Kathryn Savage testified Monday as the trial for Benjamin Ross started in the 2017 hit-and-run death of  her husband Donald Savage.

Ross is charged with reckless homicide, leaving the scene of an accident/failure to render aid or assistance with death or physical injury and tampering with physical evidence. Ross was 17 at the time of the incident but was charged as an adult.

Matthew Putty was also charged in the incident but has pled guilty to leaving the scene of an accident/failure to render aid or assistance with death or physical injury and tampering with physical evidence. Putty is expected to be sentenced following the Ross trial. He was 18 at the time of the incident.

The trial is anticipated to last three days.

Savage, 42, and his family bought a home at 109 Sabin Drive in September 2015. Savage, a Lexus group leader at Toyota Motor Manufacturing Kentucky, always wanted some land and a place for a large dog to run. The Sabin Drive home was fairly isolated, and the family enjoyed the quiet of the area.

Soon after moving in, however, the family’s quiet was shattered by all-terrain and 4-wheel drive vehicles racing down the street at all hours of the night. Often spotlights pierced the darkness as the family tried to sleep. Some people dumped garbage. Agitated, Savage would sometimes go outside to run people off.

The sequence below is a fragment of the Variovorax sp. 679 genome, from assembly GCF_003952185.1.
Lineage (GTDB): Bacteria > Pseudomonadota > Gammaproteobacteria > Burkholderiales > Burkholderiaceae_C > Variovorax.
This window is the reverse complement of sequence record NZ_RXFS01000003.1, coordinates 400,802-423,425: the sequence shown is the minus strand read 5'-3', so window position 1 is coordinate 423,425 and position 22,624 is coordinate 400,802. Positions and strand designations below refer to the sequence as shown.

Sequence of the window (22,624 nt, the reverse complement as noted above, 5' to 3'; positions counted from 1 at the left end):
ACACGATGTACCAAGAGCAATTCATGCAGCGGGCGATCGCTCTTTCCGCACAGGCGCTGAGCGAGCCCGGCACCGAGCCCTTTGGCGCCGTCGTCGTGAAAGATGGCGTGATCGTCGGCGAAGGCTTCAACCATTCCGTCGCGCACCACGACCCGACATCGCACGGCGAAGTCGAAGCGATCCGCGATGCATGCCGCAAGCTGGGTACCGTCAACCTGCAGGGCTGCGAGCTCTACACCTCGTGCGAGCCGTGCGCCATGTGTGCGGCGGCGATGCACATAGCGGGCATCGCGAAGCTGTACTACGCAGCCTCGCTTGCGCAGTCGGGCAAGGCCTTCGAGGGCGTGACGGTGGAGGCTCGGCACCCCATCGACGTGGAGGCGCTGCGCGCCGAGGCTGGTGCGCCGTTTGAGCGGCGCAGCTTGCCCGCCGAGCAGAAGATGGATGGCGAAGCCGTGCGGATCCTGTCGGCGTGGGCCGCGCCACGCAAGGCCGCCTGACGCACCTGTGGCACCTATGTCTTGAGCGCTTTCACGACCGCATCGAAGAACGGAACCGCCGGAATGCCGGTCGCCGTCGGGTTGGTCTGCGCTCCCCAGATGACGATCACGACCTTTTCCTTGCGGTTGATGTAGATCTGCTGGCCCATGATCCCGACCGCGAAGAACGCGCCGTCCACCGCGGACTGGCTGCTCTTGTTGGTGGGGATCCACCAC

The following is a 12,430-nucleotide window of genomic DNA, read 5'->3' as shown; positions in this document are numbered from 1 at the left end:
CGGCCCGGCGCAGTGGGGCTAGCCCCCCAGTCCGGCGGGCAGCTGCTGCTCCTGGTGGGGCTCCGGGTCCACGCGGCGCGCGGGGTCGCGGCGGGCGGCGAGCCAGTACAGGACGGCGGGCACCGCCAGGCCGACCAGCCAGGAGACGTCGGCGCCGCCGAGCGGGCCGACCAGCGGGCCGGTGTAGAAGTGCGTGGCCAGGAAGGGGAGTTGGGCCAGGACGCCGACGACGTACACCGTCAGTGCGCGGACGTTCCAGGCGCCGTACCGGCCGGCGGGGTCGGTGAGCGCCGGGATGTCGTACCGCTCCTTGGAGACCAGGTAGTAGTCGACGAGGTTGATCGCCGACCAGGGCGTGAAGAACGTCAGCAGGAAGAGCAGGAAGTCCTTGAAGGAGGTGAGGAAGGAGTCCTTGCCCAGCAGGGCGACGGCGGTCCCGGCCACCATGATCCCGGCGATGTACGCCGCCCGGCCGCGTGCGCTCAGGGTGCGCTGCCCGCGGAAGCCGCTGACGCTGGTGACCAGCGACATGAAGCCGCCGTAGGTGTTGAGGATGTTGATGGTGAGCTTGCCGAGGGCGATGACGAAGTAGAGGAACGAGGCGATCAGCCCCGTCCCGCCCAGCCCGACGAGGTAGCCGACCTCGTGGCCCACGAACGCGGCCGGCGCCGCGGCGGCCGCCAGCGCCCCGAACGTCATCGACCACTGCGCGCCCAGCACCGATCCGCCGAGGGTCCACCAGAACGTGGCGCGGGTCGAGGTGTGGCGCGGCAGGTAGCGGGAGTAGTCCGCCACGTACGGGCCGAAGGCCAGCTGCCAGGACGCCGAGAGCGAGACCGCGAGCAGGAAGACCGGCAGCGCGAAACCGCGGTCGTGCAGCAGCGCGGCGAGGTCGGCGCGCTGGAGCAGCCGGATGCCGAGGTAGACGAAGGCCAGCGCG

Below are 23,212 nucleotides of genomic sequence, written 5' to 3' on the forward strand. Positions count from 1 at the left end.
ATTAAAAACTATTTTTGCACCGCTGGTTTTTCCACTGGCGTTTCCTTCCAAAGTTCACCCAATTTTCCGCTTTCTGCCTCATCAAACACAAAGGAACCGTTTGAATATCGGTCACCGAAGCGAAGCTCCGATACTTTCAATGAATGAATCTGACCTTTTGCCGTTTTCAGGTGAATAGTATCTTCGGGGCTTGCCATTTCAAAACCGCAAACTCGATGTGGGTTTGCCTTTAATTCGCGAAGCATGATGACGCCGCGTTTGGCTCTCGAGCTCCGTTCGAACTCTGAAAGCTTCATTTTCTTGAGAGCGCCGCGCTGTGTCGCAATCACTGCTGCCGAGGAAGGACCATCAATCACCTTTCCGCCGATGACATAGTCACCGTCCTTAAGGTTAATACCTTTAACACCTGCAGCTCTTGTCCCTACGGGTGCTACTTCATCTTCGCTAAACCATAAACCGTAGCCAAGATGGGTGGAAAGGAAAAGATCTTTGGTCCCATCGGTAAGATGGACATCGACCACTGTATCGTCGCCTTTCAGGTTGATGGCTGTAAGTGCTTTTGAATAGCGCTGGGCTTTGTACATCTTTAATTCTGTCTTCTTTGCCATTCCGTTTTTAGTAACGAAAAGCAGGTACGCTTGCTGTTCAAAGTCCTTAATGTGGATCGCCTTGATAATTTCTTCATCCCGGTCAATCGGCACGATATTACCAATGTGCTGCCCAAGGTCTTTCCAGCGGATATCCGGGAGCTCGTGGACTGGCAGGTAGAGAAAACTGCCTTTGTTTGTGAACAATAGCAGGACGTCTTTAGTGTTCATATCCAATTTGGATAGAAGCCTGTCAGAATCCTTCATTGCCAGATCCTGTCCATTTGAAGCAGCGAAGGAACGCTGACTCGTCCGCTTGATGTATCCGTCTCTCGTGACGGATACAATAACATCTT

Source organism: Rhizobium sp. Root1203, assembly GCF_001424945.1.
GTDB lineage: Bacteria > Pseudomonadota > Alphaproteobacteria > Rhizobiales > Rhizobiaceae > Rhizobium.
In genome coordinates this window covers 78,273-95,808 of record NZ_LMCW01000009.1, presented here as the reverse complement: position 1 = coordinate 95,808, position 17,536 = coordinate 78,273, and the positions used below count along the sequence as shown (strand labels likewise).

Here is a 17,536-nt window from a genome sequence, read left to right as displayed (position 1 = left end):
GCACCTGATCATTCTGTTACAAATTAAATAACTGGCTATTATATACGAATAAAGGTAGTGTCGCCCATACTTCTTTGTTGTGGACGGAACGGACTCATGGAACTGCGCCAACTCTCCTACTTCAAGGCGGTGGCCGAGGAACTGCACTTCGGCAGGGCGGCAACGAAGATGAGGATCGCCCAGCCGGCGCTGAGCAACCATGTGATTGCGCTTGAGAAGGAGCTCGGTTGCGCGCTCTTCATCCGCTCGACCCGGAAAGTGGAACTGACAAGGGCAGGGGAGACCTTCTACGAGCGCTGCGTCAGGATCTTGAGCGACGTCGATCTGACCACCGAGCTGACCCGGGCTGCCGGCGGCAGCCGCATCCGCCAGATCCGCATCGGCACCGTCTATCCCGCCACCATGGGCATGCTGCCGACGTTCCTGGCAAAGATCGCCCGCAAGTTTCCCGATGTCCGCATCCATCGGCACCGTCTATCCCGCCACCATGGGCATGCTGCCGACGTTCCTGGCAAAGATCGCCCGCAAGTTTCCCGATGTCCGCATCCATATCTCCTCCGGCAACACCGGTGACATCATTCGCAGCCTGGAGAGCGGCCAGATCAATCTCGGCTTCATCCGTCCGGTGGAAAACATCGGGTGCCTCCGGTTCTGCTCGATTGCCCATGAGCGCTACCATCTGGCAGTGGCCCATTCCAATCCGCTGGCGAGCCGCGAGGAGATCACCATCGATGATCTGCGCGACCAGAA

Shortly after midnight Feb. 20, 2017, a large truck roared down the street, said Savage’s wife, Kathryn.

“We had both actually gone to bed … We hear them come barreling through there, they’re squealing their tires, they’re revving their engines, doing all kinds of stuff,” she told the News-Graphic shortly after the incident. “We come outside to see what’s going on, and they take off, going out of the neighborhood. 

“We go in the house. We talk, everybody’s upset, obviously. We go back to bed. The last thing I said to him was ‘I hear them coming back.”

Savage took a bright LED flashlight set on SOS mode outside.

Kathryn was in the family truck when her son, Storm, yelled, “Call 911,” and pushed her from the vehicle. She saw something in the street, but she wasn’t sure what it was.

“They didn’t slow down,” either before or after the impact, said Storm. Kathryn noted there were no skid marks.

The object Kathryn saw in the road was her husband.

“He lay right there,” she said. “He took two breaths, and he died in my arms. I did CPR, I’m a nurse.”

Savage’s daughter, Skye called for help, but by the time paramedics arrived Savage was dead.

Storm pursued the truck onto U.S. 25.

“I got as close as I could,” he said. “They were flying and I was flying.”

Storm got a partial description of the truck, including a “Monster” decal, an “NRA” decal and some numbers from the license plate.

Scott County Sheriff’s deputies used the information provided by Storm to arrest and charge Ross and Putty. 

Noel Caldwell is Ross’ attorney. During jury selection Caldwell said the defense is not disputing an accident occurred, but he is asking the jury to determine if a crime was committed that night. The defense contends the incident was an accident and no one was to blame, Caldwell said.

Judge Brian Privett is presiding. 

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